Buying David Austin Roses

 The deep red one is Othello.
David Austin Roses

What on earth could make an energetic, optimistic, recycling-mad, initiative-laden gardener go all sad and wistful? Hint. It's autumn. Second hint. She's been browsing online catalogues looking at new David Austin roses...

Oh dear. I pride myself on being a make-the-best-of-what-I've-got gardener. I try to garden without wasting either plants or money. I offer homes to abandoned, unwanted roses, I divide and multiply my perennials, I swap plants with my friends, I recycle... I do not drool over online nursery catalogues, and then go all droopy like a sunless (and joyless) Sedum Autumn Joy.

I blame David Austin and his English roses. Naturally I fell in love with them in my early gardening days, regularly stocking and restocking my garden with his treasures. There was a time when I wanted to grow absolutely every rose he'd created. That was before Heritage dropped its rusty leaves and went stark naked one mid-summer. I like to think that's when I first learn the meaning of rose-restraint.

 So pretty.
Mary Rose

For over ten years now I've deliberately kept myself in the dark, blissfully unaware of the latest releases. If I've acquired a new English rose it's been a rescue from the bargain bin, having lost its label, impossible to identify without checking for look-alikes. And, of course, serious rose nurseries have been off limits...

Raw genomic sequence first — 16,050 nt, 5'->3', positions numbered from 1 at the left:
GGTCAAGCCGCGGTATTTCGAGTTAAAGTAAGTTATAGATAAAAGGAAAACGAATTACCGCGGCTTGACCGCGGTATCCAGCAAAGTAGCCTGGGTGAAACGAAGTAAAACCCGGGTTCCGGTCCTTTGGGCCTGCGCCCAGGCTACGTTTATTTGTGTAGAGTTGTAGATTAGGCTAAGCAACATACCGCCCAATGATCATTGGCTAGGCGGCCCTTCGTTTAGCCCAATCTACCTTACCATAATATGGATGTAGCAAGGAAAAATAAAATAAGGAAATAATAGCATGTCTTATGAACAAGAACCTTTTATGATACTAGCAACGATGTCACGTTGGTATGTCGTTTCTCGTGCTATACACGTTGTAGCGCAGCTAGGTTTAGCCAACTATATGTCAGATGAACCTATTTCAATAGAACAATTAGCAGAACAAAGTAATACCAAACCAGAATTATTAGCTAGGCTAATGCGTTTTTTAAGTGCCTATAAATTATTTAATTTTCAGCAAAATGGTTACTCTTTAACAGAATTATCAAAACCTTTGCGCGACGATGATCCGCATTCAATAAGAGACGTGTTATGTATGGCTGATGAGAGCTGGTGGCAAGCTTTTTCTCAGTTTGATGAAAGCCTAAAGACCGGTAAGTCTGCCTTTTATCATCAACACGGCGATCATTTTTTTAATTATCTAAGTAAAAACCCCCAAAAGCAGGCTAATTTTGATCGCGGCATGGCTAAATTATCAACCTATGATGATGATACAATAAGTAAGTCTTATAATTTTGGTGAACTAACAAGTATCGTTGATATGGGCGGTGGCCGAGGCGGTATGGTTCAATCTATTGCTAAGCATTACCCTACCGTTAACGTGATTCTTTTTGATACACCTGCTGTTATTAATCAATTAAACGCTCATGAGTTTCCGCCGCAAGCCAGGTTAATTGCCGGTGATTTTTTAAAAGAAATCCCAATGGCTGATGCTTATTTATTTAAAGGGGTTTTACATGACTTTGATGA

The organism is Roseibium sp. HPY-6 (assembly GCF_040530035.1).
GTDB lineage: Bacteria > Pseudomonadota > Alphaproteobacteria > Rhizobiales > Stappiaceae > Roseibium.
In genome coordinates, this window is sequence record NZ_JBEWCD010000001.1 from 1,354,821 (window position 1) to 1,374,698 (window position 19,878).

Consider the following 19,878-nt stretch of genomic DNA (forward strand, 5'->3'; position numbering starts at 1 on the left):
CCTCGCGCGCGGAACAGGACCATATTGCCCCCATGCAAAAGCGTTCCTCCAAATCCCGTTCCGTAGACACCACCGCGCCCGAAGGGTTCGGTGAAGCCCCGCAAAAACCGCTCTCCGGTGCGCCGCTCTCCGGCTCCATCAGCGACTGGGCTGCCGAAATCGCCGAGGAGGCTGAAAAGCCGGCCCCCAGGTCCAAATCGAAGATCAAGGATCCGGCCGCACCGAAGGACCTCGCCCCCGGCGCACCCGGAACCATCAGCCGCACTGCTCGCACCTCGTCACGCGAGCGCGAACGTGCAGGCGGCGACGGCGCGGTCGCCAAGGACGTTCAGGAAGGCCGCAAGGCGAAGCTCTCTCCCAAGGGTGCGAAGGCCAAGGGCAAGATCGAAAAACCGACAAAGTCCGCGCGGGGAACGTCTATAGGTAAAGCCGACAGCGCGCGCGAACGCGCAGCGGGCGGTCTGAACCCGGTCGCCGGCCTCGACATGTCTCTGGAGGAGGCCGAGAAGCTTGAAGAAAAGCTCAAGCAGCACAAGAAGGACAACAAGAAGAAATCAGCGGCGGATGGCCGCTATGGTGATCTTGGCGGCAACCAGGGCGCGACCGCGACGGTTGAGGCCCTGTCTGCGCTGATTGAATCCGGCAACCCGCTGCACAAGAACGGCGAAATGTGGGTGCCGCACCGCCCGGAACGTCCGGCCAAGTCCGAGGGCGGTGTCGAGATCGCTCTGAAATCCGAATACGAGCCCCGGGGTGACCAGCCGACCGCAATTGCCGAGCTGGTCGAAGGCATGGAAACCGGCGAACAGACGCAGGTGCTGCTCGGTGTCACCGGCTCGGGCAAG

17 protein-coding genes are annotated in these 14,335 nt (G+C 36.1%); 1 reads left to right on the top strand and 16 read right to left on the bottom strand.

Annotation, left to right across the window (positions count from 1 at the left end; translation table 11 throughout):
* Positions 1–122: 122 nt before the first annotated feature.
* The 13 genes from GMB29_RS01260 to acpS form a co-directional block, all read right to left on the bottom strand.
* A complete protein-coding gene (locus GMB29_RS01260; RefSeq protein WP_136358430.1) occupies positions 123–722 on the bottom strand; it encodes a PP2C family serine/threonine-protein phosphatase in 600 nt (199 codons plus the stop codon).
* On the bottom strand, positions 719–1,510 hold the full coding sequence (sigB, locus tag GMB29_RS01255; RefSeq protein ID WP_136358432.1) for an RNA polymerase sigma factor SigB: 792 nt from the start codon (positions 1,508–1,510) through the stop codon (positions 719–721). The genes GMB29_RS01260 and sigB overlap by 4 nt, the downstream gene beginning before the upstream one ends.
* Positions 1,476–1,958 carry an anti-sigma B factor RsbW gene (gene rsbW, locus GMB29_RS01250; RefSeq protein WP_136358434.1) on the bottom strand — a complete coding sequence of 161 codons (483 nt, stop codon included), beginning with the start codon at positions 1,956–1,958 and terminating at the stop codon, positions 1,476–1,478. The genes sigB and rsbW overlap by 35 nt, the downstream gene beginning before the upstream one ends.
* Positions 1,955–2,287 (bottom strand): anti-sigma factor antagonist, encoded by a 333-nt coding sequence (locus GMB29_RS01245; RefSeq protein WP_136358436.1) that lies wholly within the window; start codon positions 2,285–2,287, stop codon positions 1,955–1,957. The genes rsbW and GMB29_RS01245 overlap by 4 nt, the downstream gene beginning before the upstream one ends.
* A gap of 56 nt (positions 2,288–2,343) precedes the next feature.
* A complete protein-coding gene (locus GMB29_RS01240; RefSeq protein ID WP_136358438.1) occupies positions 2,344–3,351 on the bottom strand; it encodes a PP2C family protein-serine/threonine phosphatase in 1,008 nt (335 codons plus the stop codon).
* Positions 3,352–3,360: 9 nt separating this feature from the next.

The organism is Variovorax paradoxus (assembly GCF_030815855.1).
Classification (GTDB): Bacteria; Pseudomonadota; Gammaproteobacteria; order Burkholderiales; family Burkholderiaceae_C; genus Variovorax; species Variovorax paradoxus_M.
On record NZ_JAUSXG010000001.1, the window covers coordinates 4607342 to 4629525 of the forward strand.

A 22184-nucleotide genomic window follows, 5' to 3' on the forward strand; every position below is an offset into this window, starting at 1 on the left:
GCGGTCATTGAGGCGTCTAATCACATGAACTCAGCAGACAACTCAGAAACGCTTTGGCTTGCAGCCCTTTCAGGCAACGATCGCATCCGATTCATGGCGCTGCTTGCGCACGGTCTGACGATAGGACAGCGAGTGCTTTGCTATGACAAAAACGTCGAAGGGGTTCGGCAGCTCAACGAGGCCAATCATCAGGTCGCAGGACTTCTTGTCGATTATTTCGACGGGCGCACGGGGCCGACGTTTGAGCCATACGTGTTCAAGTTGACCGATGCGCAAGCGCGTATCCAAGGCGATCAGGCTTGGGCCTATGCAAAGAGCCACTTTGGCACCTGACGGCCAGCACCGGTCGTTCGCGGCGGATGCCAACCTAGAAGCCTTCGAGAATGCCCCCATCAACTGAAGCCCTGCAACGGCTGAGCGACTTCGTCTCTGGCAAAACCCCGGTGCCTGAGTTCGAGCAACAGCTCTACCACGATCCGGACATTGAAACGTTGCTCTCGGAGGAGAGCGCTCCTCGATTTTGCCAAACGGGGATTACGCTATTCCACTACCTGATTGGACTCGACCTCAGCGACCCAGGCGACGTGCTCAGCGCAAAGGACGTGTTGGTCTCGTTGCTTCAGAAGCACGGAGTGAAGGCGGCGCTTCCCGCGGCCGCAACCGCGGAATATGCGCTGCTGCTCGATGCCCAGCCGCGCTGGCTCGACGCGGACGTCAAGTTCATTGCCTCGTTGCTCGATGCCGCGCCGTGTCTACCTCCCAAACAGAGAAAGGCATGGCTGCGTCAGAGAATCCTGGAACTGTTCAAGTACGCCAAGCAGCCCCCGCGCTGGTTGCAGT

A peachy rose.
Unknown David Austin

In Denial

Obviously while I've been in denial David Austin has been putting more and more (and better and better) roses on the market. Earlier this week I became sadly acquainted with some of them. I had a fairly decent excuse for searching the online nursery catalogue, as I needed to answer the following question: Was Sir Edmund Hillary a David Austin climbing rose?

Well, Sir Ed wasn't, but Claire Austin, Lady of Megginch, Lichfield Angel, Munstead Wood, Princess Alexandra of Kent, Skylark, Strawberry Hill, Tea Clipper, and Windermere were. And they all sounded gorgeous. These were some of the new (to me) varieties featured a nearby rose nursery's online list. And more. Oh dear, dear me. Am I supposed to be on a strict plants budget - or was that last month?

I'm aware that my humble English rose offerings are well behind the times. Mary Rose and Graham Thomas have stolen the limelight in my garden for years, followed closely by the fragrant oldies Sharifa Asma and Othello. These are fairly ancient, Austin-wise. My lovely David Austin roses are just so last millennium. In the year 2012 there is a new rose generation, and I need to keep up-to-date.

 A beautiful yellow.
Graham Thomas Roses

To Buy or Not To Buy...

To buy, or not to buy: that is the question:
Whether 'tis better for the gardener to suffer
The anguish of not buying any new roses,
Or to take the wallet to the rose nursery,
And order absolutely all the David Austins?

Rose-restraint? Never heard of the term...